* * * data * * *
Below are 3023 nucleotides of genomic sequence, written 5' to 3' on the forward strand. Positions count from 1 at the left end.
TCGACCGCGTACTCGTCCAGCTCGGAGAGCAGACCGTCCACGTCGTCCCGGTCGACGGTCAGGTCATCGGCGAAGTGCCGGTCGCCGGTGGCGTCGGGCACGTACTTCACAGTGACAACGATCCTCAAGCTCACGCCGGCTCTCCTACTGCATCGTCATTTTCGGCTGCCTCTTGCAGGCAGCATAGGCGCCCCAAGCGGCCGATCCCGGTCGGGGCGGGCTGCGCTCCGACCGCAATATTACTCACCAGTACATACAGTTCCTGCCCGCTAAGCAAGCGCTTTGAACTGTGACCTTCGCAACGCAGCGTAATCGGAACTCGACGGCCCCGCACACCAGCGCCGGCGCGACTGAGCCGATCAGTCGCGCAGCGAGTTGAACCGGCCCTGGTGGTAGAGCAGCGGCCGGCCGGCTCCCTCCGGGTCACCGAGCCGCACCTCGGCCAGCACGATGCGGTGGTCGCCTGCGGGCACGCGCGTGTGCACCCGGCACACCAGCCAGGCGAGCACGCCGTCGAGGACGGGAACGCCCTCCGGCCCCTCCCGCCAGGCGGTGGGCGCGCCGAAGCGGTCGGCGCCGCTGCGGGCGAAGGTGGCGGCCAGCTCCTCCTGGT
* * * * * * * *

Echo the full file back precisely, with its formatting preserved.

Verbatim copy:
Below are 3023 nucleotides of genomic sequence, written 5' to 3' on the forward strand. Positions count from 1 at the left end.
TCGACCGCGTACTCGTCCAGCTCGGAGAGCAGACCGTCCACGTCGTCCCGGTCGACGGTCAGGTCATCGGCGAAGTGCCGGTCGCCGGTGGCGTCGGGCACGTACTTCACAGTGACAACGATCCTCAAGCTCACGCCGGCTCTCCTACTGCATCGTCATTTTCGGCTGCCTCTTGCAGGCAGCATAGGCGCCCCAAGCGGCCGATCCCGGTCGGGGCGGGCTGCGCTCCGACCGCAATATTACTCACCAGTACATACAGTTCCTGCCCGCTAAGCAAGCGCTTTGAACTGTGACCTTCGCAACGCAGCGTAATCGGAACTCGACGGCCCCGCACACCAGCGCCGGCGCGACTGAGCCGATCAGTCGCGCAGCGAGTTGAACCGGCCCTGGTGGTAGAGCAGCGGCCGGCCGGCTCCCTCCGGGTCACCGAGCCGCACCTCGGCCAGCACGATGCGGTGGTCGCCTGCGGGCACGCGCGTGTGCACCCGGCACACCAGCCAGGCGAGCACGCCGTCGAGGACGGGAACGCCCTCCGGCCCCTCCCGCCAGGCGGTGGGCGCGCCGAAGCGGTCGGCGCCGCTGCGGGCGAAGGTGGCGGCCAGCTCCTCCTGGT